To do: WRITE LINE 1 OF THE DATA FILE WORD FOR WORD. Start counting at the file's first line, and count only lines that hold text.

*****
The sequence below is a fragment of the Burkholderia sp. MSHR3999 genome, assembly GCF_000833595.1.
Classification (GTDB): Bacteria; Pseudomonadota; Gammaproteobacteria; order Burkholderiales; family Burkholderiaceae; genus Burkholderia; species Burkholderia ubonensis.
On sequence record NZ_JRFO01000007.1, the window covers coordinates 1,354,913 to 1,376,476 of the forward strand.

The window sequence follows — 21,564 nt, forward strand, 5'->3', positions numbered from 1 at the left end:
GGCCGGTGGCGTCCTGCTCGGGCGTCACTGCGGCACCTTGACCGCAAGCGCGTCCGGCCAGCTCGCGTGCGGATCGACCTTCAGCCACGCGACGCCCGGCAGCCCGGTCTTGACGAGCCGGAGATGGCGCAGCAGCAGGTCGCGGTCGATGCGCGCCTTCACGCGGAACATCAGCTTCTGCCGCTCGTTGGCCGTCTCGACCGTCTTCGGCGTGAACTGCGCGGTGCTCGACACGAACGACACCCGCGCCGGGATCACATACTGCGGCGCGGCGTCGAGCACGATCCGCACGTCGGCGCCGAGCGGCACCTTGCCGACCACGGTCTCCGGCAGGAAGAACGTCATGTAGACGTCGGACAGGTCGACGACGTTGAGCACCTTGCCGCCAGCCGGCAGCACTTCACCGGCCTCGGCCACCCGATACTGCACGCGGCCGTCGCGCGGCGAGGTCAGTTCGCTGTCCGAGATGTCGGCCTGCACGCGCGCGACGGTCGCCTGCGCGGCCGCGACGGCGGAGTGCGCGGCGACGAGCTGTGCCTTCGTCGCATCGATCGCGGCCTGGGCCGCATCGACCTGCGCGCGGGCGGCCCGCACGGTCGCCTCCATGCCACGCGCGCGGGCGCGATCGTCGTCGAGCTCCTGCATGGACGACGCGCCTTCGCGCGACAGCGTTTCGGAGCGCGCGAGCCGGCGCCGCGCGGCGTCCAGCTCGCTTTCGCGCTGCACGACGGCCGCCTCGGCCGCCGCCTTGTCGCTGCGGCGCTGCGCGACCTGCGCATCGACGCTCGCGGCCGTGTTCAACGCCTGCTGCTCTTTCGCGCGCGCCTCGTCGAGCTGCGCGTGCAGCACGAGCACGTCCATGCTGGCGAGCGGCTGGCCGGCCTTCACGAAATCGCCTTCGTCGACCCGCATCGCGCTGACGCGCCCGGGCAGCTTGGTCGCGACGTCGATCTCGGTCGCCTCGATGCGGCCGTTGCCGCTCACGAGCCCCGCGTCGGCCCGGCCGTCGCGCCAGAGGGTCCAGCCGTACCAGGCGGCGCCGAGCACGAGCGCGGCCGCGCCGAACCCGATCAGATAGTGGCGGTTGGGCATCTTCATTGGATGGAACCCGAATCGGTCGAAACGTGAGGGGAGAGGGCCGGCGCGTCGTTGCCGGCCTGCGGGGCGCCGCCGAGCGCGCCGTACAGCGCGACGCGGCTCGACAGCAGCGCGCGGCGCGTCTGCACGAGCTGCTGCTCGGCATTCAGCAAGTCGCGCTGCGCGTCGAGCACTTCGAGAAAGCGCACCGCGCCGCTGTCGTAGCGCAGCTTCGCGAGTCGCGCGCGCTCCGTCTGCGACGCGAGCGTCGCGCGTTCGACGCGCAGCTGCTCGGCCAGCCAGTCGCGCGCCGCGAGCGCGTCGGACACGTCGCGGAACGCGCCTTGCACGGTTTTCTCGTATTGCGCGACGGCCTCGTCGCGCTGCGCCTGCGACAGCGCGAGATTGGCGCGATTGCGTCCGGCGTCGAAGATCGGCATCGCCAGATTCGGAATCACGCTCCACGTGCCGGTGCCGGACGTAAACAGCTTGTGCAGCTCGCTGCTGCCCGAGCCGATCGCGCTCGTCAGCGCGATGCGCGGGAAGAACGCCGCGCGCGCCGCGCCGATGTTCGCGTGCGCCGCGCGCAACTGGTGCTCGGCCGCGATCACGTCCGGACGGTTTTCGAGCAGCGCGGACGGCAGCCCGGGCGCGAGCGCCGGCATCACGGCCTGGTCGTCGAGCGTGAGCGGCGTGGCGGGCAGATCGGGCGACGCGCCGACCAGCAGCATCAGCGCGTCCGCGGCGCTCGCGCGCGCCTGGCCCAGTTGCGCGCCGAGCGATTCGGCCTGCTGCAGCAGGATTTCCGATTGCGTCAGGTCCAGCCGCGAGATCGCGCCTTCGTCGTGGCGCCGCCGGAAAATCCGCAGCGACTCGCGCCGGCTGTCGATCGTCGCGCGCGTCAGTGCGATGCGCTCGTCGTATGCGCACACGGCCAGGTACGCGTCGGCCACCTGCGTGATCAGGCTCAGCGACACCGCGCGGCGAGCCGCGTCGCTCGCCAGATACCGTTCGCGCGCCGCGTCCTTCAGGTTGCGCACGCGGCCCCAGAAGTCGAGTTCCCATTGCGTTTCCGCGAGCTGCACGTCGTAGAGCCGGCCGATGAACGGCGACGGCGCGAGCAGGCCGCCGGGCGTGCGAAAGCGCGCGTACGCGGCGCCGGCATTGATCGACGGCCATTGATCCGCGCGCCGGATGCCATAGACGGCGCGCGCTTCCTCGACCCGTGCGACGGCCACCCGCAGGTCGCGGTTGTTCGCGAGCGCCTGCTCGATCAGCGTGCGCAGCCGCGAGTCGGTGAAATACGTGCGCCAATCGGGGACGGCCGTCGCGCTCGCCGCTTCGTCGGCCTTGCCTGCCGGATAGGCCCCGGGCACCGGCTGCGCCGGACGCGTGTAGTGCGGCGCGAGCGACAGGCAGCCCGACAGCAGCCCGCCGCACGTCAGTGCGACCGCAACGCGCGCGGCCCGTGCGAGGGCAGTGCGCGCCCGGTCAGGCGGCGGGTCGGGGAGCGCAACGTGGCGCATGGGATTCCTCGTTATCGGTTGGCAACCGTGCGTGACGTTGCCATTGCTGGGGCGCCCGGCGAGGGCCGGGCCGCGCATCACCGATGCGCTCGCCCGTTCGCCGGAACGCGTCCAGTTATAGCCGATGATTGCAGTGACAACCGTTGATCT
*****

The sequence below is a fragment of the Burkholderia sp. MSHR3999 genome, assembly GCF_000833595.1.